‘Opportunities’ for to HMRC to improve on IR35 customer experience

HM Revenue & Customs has an opportunity to improve its customer experience and compliance in putting IR35 reforms into practice.

This follows a flurry of reports and commentary about IR35 reforms this week from the National Audit Office, research commissioned by HM Revenue & Customs and the House of Lords, which included an NAO determination that “there are opportunities” for HMRC to improve.

The NAO investigation focused on the application of IR35 reforms to the public sector in 2017, four years before they were applied to the private sector last year.

Among other findings, the NAO report on its investigation points out that government departments and agencies “owed, paid or expected” to be owed a total of £263m in additional tax for failing to administer the reforms correctly. 

Also, public bodies told the NAO they had incurred additional costs and challenges in recruiting or retaining contractors. The NAO said, “managing disputes with contractors, and more generally engaging with them to answer queries about the reforms and changes in employment status, has taken additional time and resource”.

In commentary released by the House of Lords Economic Affairs Finance Bill Sub-Committee around a letter sent to government, committee chair Lord Bridges of Headley was critical of the focus of the HMRC-commissioned research. “By only focusing on engagers, it will only get half of the story. Its scope needs to be widened to include contractors – and needs to be carried out more quickly,” he said. The committee, he added, “reiterates the call we made [in 2020] for the government to press ahead with implementing the proposals set out in the [Matthew] Taylor Review”.

The tone of the NAO’s findings contrasted with that of IFF Research and Frontier Economics, commissioned by HMRC to examine the long-term effects of the off-payroll working rules reform for public sector organisations, which also was issued this week. 

The IFF research said that 63% of individual sites surveyed felt it had been easy to comply with the 2017 reforms, with “individual site” referring to respondents who conduct payroll for their location only, as opposed to “central bodies”. Of central bodies, 53% said it had been difficult, with 46% saying it had been easy. 

Most sites and central bodies reported the reforms had “no effect” on contractors’ rates, the research for HMRC said. Conflicting slightly, the NAO report said: “Some public bodies have reported … that fee rates have risen.” However, the NAO report conceded that while they believed the fee rates increases were “at least partly due” to the IR35 reforms, it was hard to “disentangle” the effect from wider labour market trends affected by Covid-19 and Brexit.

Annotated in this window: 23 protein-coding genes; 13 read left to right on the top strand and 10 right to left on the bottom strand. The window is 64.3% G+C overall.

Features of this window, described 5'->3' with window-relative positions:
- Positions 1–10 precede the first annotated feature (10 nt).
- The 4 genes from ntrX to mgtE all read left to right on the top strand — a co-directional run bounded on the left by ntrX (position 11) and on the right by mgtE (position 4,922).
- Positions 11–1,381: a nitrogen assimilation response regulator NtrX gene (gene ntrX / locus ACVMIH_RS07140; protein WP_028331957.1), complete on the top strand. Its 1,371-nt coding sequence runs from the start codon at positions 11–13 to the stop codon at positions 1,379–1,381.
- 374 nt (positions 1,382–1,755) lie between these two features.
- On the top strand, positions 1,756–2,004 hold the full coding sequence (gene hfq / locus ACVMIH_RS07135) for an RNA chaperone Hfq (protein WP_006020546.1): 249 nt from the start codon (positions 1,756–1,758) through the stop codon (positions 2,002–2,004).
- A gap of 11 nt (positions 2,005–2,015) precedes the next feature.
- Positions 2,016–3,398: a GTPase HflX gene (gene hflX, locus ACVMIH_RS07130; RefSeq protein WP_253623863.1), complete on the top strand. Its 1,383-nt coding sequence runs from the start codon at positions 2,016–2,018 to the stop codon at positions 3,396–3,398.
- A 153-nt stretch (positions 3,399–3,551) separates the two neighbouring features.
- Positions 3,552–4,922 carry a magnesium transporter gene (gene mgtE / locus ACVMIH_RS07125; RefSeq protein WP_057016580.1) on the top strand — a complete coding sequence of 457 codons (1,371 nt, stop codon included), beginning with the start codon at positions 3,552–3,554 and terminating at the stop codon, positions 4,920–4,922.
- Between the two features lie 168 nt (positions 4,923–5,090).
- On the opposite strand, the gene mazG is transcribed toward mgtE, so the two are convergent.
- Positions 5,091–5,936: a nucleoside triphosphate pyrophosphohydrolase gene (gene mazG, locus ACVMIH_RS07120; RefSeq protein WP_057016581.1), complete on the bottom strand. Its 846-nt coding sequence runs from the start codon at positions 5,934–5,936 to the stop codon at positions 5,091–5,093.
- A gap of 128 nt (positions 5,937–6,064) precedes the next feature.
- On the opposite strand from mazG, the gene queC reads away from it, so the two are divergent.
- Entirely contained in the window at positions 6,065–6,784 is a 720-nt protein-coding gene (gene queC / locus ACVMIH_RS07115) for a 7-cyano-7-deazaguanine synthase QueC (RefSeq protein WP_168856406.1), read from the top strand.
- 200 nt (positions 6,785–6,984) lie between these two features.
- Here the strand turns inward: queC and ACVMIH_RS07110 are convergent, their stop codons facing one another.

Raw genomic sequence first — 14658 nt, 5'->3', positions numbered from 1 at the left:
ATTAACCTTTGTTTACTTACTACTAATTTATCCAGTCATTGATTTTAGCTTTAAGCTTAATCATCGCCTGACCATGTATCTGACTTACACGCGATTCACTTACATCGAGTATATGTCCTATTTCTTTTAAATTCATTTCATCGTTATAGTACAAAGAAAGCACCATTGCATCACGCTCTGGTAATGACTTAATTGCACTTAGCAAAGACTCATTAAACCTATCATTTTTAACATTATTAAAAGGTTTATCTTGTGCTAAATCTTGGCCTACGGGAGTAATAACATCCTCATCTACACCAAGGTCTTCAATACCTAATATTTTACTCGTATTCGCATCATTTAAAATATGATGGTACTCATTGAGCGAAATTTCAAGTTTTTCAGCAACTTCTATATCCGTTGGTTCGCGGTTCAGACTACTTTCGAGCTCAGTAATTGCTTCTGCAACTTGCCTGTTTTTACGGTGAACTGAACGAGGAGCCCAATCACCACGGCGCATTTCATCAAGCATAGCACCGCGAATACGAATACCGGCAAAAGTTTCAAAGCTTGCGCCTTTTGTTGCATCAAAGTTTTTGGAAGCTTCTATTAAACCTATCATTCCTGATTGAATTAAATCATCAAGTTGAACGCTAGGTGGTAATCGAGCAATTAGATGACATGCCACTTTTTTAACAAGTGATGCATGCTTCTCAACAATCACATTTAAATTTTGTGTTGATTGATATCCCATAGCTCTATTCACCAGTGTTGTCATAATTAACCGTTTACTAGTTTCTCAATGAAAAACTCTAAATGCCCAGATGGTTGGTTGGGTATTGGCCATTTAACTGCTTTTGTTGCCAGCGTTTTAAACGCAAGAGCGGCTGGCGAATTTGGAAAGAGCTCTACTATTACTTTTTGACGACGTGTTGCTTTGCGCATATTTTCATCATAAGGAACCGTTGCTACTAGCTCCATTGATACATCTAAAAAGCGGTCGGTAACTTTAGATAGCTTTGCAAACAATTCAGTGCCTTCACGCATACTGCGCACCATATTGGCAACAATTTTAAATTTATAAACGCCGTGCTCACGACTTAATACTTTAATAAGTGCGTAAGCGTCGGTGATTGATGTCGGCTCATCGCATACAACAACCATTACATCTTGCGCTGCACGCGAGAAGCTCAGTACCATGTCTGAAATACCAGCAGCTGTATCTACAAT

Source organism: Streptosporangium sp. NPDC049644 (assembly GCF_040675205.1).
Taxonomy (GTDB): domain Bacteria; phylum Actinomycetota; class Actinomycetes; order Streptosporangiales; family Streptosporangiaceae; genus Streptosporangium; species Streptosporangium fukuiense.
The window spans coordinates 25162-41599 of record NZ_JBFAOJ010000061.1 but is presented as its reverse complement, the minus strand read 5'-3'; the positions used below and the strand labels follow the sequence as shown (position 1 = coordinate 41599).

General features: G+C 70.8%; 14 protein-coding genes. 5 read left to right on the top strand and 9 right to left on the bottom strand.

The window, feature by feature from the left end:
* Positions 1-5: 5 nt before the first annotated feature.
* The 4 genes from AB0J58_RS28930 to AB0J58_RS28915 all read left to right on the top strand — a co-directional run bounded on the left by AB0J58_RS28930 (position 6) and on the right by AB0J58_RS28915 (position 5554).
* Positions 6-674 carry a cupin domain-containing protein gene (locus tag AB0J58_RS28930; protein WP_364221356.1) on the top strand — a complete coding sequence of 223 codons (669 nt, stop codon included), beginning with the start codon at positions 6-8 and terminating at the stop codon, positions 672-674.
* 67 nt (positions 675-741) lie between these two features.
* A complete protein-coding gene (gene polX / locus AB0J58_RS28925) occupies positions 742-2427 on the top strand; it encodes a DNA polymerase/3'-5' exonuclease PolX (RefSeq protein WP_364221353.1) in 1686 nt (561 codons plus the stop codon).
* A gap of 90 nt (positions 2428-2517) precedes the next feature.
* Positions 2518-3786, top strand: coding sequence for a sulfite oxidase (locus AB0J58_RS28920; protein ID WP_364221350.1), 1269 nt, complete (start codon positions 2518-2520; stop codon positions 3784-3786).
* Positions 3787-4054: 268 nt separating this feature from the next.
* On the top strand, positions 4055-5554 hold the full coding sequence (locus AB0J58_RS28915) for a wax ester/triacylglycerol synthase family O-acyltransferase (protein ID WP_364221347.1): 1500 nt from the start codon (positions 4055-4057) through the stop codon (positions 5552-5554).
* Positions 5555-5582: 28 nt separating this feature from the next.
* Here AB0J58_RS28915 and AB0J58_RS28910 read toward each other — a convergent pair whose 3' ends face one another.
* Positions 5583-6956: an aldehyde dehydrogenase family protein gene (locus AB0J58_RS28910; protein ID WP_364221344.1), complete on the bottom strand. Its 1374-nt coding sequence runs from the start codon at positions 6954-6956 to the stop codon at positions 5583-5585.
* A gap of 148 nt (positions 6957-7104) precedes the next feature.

Other findings from the NAO investigation:

  • HMRC’s current approach to correcting cases of non-compliance results in it collecting more tax in total than is due, and it does not yet have a plan to address this. “Once the non-compliant organisation accepts that its determinations were incorrect, the works become entitled to claim back the tax that they and their personal services company have already paid. If they do, they in effect pay no taxes on that income because these are borne in full by the non-compliant public body. However, HMRC does not actively promote this, and it is unclear how many workers reclaim their taxes in practice.”
  • HMRC may have underestimated the cost to employers of implementing the reforms. “Emerging good practice in the public sector suggests that significant investment may be needed in contracting organisations to set up dedicated staff, independent review structures and formal approval at senior levels. Public bodies we interviewed explained that in some cases a lot of staff time had to be put into administration and ongoing compliance work.”
  • Despite improvements HMRC has made to its guidance and tools, public bodies and other stakeholders told us it could go further to support implementation. “Mixed views” were received by the NAO on the controversial Check Employment Status Test (CEST) tool. “Some welcome the improvements that have been made since it was first launched,” the NAO report said. “However, based on our survey and interviews with public bodies and other stakeholders, there are opportunities for HMRC to continue refining its guidance and CEST.”
  • Inherent differences between the public and private sectors mean that HMRC faces new and challenging risks with the wider implementation of IR35 reforms. Bigger challenges for HMRC to identify and monitor risks of non-compliance because labour markets in the private and third sector are larger. Also, there may be a greater risk of companies making error when determining tax status or of knock-on effects resulting in workers changing careers or business moving overseas because of complex supply chains.
  • Uncertainty over HMRC’s approach to non-compliance in the private sector.

IR35 expert Dave Chaplin commented on the NAO report, saying: “In essence, £263m was paid by a government body to another government body, and now all those contractors can reclaim their tax back – that would result in a loss of revenue as a result of their investigations.” 

Chaplin also pointed out: “Furthermore, given that firms’ decisions on status are not binding in law, there is nothing to stop a scurrilous contractor claiming the tax back by saying they were really inside IR35. What would HMRC do then? Would they refund them and pursue the client? Or would they fight the contractor in court? 

“What a mess.”

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